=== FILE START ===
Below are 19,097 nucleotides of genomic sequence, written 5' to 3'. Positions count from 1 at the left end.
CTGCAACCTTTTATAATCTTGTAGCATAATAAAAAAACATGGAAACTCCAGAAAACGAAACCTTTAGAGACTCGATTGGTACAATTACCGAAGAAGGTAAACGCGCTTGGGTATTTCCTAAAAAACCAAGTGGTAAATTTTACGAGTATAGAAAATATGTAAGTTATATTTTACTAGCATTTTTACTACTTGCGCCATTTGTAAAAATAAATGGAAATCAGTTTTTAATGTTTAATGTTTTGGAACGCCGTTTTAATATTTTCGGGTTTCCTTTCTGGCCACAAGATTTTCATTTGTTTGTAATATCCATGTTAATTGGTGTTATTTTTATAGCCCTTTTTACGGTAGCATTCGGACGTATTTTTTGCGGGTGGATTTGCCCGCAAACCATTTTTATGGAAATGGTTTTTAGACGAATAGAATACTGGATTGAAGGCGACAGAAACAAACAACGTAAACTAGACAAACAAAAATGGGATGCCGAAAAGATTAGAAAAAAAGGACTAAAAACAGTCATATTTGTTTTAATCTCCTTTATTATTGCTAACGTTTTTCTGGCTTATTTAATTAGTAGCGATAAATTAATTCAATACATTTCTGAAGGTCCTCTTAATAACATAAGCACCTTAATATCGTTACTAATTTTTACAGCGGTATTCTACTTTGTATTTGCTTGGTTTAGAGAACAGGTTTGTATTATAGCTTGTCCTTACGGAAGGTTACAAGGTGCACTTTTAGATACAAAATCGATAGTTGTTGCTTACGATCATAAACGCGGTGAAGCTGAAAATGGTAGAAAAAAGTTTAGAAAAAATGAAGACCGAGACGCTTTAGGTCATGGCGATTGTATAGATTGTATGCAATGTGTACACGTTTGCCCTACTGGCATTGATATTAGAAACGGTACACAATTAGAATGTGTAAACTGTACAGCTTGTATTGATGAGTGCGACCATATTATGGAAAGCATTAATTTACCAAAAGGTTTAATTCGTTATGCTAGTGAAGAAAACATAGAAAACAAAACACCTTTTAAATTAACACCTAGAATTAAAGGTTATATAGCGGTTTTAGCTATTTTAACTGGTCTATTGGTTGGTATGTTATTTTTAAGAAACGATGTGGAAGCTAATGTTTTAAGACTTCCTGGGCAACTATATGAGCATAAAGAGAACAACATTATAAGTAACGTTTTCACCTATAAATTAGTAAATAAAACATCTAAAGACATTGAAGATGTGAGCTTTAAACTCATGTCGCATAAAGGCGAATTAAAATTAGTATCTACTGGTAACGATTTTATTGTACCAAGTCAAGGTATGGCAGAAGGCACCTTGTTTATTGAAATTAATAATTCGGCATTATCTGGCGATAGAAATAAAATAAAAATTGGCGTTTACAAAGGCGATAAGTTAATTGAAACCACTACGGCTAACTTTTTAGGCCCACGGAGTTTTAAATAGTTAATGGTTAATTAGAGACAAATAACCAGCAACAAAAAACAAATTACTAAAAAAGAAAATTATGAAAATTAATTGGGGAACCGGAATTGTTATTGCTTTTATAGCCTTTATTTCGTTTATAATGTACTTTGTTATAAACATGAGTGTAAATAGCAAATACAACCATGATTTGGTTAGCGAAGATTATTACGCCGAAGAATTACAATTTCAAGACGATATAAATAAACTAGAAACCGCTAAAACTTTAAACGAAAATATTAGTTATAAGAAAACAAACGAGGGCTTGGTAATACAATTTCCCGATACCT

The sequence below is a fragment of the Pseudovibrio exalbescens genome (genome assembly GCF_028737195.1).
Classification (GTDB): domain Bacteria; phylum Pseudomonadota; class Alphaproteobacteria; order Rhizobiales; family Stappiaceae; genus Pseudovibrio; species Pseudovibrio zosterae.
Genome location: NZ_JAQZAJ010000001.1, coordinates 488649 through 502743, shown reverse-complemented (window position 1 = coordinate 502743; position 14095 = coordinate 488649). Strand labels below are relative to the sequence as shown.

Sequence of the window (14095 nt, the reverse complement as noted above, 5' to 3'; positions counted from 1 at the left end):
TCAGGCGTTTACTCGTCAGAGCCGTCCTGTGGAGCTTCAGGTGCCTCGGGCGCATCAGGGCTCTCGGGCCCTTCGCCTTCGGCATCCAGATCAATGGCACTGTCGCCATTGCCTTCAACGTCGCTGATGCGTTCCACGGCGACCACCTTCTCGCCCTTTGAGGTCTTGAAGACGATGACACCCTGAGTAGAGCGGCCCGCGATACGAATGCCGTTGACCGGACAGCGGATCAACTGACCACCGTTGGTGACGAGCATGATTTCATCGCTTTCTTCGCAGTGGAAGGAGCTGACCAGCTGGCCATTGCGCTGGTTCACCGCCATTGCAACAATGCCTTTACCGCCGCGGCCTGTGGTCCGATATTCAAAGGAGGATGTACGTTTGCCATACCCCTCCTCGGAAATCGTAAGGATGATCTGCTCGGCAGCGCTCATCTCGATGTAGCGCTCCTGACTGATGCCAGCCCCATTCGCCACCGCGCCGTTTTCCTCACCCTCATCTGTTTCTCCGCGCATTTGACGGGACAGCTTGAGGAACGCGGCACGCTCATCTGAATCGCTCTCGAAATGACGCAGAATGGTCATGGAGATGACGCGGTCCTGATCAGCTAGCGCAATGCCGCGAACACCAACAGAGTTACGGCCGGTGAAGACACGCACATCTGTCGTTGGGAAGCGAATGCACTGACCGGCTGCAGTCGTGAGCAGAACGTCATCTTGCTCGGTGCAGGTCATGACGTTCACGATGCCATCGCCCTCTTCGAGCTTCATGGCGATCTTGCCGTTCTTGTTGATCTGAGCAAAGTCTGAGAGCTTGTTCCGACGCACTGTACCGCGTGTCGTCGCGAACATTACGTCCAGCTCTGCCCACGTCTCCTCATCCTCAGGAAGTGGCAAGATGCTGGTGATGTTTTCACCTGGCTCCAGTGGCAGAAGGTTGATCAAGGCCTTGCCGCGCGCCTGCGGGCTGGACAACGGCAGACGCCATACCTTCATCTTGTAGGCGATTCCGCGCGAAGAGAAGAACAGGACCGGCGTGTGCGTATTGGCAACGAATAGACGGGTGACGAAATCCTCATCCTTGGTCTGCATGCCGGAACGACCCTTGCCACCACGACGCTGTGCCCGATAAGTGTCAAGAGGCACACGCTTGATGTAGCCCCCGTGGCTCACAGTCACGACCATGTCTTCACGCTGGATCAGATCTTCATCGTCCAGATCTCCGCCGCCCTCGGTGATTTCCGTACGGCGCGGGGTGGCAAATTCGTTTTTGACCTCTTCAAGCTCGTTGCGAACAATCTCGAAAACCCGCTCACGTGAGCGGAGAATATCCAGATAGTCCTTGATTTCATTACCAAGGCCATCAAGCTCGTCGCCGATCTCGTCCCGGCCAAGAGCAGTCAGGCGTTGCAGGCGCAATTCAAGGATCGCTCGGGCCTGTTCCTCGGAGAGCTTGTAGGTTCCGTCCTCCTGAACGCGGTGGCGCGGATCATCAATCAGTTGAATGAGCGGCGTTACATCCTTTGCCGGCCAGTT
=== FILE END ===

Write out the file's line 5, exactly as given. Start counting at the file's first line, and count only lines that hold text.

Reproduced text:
Genome location: NZ_JAQZAJ010000001.1, coordinates 488649 through 502743, shown reverse-complemented (window position 1 = coordinate 502743; position 14095 = coordinate 488649). Strand labels below are relative to the sequence as shown.